Julian Murphy: Yeah, they watch on the B.

Interviewer: How much influence do those international territories, particularly America and the SyFy channel, have over the production? Obviously the BBC has influence--

Johnny Capps: Yeah.

Interviewer: --over the production, because of your deal with them, but do they have any influence at all, or are they just receivers of the content?

Johnny Capps: They just buy it. They don’t have any, er, any creative input, it’s, er, we—Julian and I and Shine just work with BBC Wales, and that’s you know, what’s so brilliant about it for Julian and I is that we work with, you know, [?] and BBC Wales, and they allow us to follow our creative vision and sort of—but keep us on track at the same time.

Julian Murphy: I think—

Johnny Capps: And that’s been very liberating.

Julian Murphy: That has, and it’s quite rare, as well. I think we’re lucky in a sense that the material is quite universal and the legend’s very well known, and I think that does help it travel.

[08:15]

Interviewer: And, obviously, in terms of the families who watch the show, they’re growing up with—as each season goes on, they’re kind of growing up with the characters, but presumably there are still, kind of, judgment calls about how scary you can make it, and it did feel, I mean, not in a critical way, but it felt this was a pretty scary episode, actually, to sort of start off with, and I mean, how far can you kind of push the envelope in that respect?

Julian Murphy: It’s a very interesting and delicate line to tread. Erm, obviously we didn’t make 13 episodes like that, and it would be wrong if we had, some episodes are very, very funny and quite light. Erm, I think the series has grown up. It’s got more sophisticated as we’ve all got more sophisticated with it. And, as our cast has grown, and the characters have grown, you know, the Merlin now you couldn’t imagine Merlin being the naïve character he was in series one. He’s miles beyond that. So, I think you have to go with that, because that’s the story you’re telling. And the advantage of a show like this is, your audience sort of goes with you, and expects that growth. And you saw Harry Potter’s the obvious example of that process. And I think you can do it. You have to be careful. We’re incredibly careful about things like violence. But I think a bit of suspense is something that this genre’s known for, and, you know, Doctor Who trades on-- has traded on for 40 years—so, I don’t think that’s a wrong thing. I think there are many things, erm, that we are careful of, but I think a bit of suspense can really work.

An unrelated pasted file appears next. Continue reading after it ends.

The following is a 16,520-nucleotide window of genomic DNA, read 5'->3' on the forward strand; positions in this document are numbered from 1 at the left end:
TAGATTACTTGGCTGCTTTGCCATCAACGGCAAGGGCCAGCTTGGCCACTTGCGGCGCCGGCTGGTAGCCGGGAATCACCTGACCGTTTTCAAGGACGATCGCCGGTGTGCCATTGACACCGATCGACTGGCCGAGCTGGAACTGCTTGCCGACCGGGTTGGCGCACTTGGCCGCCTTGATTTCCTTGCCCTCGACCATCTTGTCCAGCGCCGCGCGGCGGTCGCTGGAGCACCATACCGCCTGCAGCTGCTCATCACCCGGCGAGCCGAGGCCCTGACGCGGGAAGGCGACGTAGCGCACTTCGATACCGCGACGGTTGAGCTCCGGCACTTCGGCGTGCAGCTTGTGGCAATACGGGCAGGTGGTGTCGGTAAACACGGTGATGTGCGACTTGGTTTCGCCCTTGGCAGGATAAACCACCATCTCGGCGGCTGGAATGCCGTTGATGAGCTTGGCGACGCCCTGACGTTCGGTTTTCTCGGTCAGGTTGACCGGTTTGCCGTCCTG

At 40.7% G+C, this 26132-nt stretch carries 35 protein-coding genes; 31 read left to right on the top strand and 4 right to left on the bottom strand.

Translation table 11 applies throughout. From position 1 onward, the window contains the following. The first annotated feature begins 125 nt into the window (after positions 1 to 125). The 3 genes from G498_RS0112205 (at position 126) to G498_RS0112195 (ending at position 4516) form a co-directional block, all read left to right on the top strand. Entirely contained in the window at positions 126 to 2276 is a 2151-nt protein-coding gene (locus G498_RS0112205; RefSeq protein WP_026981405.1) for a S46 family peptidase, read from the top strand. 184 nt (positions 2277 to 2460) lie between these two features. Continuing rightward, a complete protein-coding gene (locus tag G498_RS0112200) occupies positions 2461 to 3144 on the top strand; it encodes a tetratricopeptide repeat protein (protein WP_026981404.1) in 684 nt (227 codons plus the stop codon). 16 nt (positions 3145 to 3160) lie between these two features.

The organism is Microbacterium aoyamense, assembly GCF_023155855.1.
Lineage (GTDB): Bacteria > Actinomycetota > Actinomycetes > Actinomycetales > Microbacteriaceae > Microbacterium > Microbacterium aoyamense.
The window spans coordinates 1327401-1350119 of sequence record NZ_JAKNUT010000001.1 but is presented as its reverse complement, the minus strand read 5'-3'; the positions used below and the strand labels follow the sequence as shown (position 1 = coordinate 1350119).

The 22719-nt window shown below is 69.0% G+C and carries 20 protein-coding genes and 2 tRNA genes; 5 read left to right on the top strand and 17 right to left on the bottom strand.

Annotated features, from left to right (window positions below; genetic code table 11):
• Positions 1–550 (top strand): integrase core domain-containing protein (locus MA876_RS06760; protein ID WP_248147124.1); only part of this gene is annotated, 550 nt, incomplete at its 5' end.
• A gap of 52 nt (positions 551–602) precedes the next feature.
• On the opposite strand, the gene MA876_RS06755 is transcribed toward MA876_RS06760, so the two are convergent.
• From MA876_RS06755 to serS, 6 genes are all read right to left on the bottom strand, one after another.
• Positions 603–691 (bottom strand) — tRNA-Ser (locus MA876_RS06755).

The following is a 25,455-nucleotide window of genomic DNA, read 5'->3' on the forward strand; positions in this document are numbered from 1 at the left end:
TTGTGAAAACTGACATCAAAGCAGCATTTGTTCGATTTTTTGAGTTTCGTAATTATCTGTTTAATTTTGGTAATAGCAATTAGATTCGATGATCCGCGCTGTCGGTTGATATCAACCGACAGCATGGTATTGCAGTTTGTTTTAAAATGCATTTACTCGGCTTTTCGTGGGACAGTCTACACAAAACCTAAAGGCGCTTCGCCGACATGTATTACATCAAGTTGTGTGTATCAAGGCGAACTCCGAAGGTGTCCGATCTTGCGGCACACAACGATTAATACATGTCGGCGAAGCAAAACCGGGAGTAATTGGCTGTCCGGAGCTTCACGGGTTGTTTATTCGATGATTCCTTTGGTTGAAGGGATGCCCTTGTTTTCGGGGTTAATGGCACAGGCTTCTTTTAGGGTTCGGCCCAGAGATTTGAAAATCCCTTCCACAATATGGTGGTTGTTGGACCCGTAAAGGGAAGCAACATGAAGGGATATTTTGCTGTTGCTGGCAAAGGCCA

[09:41]

Interviewer: Just, erm, over to the actors, erm, I saw recently, like, one of the [?] that you have, and obviously actors always say, “Oh, we have terrible long days,” and you think, “Oh, you’re actor’s get on with it,” but actually, the [?] that I saw is astonishing. I mean, you start filming incredibly early and you already do work throughout the day-- I mean, could you just sort of just talk us through how it’s kind of just start off-- what time on an average day you would wake up and when you get to the set and you’re in make up and how that kind of the day pans out for you?

Colin Morgan: Erm, I’ll go with, if you’re on a normal day, starting from half-seven to half-seven, your pick-up time would normally be just before six, erm, depend-- if you’re at the studio, erm, if you’re on location, then it might be earlier, between five and half-five, maybe. Yeah, you get there, go through your hair and make-up, erm, to be on set for half-seven, so your hours start from when you’re on set.

Interviewer: It’s what you’ve been doing today as well.

Colin Morgan: As well as this morning, yeah. (Colin chuckles) So, erm, and then, yeah, right through to half-seven and then, erm, get out of hair and make-up and then I guess you’re—what time? You’re back in—back home for sort of around eight o’clock. So—

Katie McGrath: I would like to point out that the boys take far longer to get out of their costumes and take their makeup off than the girls do. (laughter) I am ten minutes in the car waiting to go and sitting there waiting for Bradley.

Johnny: I think it’s the knights of Camelot--

Julian: The knights of Camelot take a long time.

Katie McGrath: The knights of the occasional table, is that what you said? (laughter)

Julian: The knights of the occasional table.

[11:08]

Interviewer: How does that fit in terms of—just touch on the knights of Camelot, you’ve got your ensemble cast of six, and you’re obviously a very strong six, but that has now properly expanded now, hasn’t it? I mean, you do have the Knights of the Round Table there as well. I mean, how is it being kind of allowing people into your inner circle?

Angel Coulby: Erm, we love it. I mean, we enjoy working with each other, and that’s great, but it’s always really exciting to kind of see the new scripts and there’s new characters coming in and who’s it gonna be? And the knights have been brilliant. It’s just been lovely having then around. It’s really—it’s nice having-- kind of expanding the world of Camelot and also just having nice people to work with and they’re all genuinely lovely characters, lovely people.


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Tags: bbc merlin, interview